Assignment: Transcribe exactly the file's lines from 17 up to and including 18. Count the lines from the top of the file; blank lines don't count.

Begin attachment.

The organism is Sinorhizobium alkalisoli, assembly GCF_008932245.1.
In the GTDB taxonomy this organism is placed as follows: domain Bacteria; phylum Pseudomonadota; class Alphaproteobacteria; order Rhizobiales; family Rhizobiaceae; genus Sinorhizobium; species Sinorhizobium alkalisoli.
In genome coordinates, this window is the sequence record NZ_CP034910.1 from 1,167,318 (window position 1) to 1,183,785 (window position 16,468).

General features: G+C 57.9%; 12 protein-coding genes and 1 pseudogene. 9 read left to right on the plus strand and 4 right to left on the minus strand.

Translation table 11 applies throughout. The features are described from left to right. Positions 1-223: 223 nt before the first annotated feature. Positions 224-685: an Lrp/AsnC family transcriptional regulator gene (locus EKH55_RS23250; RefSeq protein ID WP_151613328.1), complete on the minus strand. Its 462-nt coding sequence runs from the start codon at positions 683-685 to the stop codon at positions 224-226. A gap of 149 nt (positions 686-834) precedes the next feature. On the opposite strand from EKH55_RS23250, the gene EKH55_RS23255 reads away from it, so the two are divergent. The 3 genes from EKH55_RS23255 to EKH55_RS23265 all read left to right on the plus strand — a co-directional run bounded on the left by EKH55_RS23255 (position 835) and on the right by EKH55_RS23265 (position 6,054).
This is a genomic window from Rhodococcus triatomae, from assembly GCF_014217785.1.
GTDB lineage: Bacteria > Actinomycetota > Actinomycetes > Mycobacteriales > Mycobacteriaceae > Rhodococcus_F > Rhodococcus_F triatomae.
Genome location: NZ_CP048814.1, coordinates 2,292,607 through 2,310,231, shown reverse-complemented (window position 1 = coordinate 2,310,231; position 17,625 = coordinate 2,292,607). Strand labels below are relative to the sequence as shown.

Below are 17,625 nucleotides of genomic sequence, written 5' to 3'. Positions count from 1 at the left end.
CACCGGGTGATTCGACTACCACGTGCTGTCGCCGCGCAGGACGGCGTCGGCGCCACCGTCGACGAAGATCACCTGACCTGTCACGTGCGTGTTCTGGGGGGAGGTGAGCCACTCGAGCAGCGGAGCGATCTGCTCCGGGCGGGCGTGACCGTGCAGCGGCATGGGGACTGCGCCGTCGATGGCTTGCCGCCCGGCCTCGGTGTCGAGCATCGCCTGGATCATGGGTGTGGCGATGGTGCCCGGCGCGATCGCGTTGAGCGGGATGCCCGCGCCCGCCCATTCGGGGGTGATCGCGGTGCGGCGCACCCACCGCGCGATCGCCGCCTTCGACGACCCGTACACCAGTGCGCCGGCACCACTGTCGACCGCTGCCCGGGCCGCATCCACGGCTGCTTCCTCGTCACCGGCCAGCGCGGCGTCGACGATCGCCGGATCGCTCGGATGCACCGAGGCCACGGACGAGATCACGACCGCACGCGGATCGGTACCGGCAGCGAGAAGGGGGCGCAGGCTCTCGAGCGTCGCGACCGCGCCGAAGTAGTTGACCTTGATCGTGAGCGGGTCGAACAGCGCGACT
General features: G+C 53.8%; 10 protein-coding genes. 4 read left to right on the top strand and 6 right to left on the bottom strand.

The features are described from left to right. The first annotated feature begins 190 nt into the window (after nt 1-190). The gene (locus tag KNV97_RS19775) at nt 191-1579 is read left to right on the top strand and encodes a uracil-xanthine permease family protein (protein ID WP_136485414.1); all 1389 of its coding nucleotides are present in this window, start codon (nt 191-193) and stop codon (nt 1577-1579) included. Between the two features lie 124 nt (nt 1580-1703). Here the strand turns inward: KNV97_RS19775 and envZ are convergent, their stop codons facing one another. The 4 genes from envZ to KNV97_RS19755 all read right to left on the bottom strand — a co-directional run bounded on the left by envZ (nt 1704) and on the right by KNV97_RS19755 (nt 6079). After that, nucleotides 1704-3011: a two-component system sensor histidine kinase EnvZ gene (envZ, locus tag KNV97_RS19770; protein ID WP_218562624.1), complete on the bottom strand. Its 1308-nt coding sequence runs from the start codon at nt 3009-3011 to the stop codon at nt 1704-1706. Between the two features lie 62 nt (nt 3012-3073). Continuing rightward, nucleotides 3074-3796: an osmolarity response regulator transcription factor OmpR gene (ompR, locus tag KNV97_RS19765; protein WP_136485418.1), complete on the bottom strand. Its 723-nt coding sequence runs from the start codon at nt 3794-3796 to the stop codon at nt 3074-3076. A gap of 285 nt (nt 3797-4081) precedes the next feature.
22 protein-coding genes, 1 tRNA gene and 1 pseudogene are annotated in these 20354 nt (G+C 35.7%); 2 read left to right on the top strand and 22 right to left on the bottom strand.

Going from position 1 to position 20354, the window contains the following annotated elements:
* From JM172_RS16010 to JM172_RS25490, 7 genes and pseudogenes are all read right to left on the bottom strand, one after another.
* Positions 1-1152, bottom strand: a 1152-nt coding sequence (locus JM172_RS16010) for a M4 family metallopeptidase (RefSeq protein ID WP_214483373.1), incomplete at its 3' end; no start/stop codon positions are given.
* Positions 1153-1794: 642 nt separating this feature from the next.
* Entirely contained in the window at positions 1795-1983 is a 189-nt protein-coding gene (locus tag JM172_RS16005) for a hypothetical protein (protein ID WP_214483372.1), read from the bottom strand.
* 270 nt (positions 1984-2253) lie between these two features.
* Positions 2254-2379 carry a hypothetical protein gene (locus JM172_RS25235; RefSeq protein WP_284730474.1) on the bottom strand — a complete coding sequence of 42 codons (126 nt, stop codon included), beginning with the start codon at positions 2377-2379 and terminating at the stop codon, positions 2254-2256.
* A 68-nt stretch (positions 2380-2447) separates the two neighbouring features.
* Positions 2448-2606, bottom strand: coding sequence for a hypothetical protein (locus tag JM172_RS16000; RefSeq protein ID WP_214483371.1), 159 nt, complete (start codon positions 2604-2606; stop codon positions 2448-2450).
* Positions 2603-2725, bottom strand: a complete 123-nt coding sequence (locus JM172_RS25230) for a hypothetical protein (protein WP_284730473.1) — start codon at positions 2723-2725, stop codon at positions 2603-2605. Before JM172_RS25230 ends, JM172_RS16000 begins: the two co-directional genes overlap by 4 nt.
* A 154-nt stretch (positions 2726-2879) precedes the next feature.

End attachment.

* Positions 1153-1794: 642 nt separating this feature from the next.
* Entirely contained in the window at positions 1795-1983 is a 189-nt protein-coding gene (locus tag JM172_RS16005) for a hypothetical protein (protein ID WP_214483372.1), read from the bottom strand.